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In order for an application to send a SMS, it generally has to communicate with a Mobile Network Operator (MNO) over the Internet. To understand in more detail consider the following example. A Media service provider wants to send a program timetable as an SMS to its end customers. The application is running on a Linux based java application server. One of the main requirements is to send an SMS through an SMSC, and this SMSC service is provided by one of the mobile network operators. Before diving deeper into the subject, let's go through some of the technical jargon. SMSC: stands for the Short Message Service Center and is part of the telecommunications network to deliver the SMS. It enables the external application to integrate via the Internet. • SMPP: stands for the Short Message PeertoPeer (SMPP) and it’s a protocol which is used to exchange the SMS between SMSC and external entities like business applications. There are various versions of SMPP, including 3.3, 3.4 and 5.0. In this article version 3.4 is used. (Means the SMSC supports the version 3.4, more details from http://opensmpp.logica.com/ • Kannel SMS gateway it is an open source WAP and SMS gateway used to provide short message service (SMS). Currently it runs on the Linux platform and provides a high level HTTP service for submitting SMS requests. It supports many protocols to connect with the SMSC and even supports the GSM modem. (For more details see www.kannel.org) Now back to our example This media service provider wants to connect with the SMSC by using the SMPP protocol. Implementing the protocol takes some time, so why reinvent the wheel? Therefore the service provider plans to use the Kannel SMS gateway to connect with the SMSC. At the development phase it is important to test the SMSC integration, but most of the time it won't be possible to test with the production SMSC and of course each SMS is an added cost. Therefore to test the integration an SMPP SMSC simulator will be used. From http://www.seleniumsoftware.com/downloads.html it's possible to download a free simulator. This simulator is a Java application and by default it will be running on port 2775. It is configurable from the property file SMPPSim/conf/smppsim.props.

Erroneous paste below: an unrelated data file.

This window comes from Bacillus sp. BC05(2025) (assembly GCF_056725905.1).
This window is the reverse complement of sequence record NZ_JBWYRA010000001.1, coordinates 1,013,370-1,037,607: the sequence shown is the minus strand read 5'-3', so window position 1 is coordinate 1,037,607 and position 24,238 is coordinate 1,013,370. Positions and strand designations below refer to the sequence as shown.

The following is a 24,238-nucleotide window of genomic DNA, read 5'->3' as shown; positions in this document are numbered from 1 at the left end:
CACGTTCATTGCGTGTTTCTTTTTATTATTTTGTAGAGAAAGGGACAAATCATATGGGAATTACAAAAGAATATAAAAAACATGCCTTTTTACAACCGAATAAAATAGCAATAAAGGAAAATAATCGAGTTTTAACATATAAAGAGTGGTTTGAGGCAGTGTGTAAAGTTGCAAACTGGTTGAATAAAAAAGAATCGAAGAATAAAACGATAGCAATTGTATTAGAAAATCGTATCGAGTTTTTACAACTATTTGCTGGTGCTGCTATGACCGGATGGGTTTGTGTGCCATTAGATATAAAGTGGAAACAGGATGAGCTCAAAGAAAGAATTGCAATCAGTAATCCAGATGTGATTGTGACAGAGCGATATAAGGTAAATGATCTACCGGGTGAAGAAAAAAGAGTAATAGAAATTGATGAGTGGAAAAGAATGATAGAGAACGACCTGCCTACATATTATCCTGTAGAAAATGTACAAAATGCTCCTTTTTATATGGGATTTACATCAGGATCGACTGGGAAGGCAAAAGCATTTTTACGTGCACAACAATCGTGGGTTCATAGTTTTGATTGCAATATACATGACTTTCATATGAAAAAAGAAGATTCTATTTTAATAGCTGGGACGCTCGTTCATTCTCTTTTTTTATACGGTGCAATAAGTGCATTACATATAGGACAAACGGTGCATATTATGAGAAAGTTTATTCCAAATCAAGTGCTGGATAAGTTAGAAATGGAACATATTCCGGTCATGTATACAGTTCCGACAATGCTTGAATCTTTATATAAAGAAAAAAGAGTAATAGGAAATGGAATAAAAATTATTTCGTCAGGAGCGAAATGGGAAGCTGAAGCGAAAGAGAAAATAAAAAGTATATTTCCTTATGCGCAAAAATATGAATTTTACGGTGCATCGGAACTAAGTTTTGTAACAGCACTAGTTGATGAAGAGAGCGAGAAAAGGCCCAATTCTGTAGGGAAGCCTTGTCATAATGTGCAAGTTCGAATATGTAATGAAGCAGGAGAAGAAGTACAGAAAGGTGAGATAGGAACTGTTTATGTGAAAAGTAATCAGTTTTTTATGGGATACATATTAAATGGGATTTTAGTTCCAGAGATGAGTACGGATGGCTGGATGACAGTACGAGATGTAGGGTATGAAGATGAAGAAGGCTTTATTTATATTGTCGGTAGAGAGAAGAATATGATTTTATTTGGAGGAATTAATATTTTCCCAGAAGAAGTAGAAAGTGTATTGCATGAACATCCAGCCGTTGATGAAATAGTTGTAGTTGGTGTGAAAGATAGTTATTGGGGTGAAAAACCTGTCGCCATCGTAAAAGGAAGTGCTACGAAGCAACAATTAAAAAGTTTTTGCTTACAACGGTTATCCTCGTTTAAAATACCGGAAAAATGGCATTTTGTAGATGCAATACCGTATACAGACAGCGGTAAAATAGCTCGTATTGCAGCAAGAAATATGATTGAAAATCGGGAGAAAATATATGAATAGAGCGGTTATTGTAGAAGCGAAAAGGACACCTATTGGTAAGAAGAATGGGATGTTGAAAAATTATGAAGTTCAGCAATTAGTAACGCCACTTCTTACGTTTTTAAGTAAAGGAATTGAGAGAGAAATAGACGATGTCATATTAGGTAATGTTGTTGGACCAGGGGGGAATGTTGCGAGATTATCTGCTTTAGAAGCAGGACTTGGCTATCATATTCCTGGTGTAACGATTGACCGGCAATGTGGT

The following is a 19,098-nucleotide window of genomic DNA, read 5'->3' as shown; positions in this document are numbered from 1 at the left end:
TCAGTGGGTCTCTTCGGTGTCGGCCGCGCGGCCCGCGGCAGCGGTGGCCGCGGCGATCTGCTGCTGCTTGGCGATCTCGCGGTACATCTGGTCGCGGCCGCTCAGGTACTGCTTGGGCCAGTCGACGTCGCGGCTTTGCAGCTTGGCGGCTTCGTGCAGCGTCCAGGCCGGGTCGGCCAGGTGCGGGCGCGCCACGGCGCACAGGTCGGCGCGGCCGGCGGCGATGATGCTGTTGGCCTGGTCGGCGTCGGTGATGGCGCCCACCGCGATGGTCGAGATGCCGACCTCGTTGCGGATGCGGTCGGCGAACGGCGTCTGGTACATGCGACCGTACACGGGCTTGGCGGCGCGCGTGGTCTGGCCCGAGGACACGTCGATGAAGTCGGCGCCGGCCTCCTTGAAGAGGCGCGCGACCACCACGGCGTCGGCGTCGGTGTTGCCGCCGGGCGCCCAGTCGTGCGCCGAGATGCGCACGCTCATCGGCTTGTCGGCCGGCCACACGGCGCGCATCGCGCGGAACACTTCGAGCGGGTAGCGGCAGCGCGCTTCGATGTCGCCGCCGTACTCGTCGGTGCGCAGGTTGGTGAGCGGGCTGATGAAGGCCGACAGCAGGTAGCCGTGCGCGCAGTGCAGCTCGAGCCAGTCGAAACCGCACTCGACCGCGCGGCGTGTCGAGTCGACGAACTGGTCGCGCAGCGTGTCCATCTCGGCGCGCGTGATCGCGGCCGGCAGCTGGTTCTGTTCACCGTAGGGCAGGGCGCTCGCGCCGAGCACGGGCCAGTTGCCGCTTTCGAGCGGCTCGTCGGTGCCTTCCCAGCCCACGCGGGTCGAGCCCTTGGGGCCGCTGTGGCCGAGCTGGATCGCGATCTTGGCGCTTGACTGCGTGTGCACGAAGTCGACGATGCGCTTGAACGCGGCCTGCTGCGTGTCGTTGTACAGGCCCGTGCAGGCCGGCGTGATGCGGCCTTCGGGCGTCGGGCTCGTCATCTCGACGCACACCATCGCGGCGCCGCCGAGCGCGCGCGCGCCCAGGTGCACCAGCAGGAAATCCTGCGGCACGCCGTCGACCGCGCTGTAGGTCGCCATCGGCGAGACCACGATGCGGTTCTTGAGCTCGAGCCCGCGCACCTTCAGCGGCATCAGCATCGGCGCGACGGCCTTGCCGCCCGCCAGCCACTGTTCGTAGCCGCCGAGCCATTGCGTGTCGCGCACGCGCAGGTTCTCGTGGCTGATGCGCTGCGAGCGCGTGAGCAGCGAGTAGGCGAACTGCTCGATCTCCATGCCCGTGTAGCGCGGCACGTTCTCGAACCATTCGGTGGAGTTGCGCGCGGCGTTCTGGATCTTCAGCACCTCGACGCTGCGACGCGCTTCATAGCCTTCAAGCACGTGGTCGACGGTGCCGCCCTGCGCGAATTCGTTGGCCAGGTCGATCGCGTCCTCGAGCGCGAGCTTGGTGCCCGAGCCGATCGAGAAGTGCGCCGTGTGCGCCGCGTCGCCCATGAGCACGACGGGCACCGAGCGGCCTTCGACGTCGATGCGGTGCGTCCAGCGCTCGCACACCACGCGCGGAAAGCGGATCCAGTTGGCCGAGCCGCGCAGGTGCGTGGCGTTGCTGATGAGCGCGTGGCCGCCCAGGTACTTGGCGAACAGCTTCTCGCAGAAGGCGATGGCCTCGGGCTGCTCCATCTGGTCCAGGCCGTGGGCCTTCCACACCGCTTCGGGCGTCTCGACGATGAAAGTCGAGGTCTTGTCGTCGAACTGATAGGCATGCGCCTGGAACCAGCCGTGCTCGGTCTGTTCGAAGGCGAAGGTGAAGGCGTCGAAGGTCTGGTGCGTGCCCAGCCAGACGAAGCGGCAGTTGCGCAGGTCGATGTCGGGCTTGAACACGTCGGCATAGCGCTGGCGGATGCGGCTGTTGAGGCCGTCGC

Setting up the Kannel Server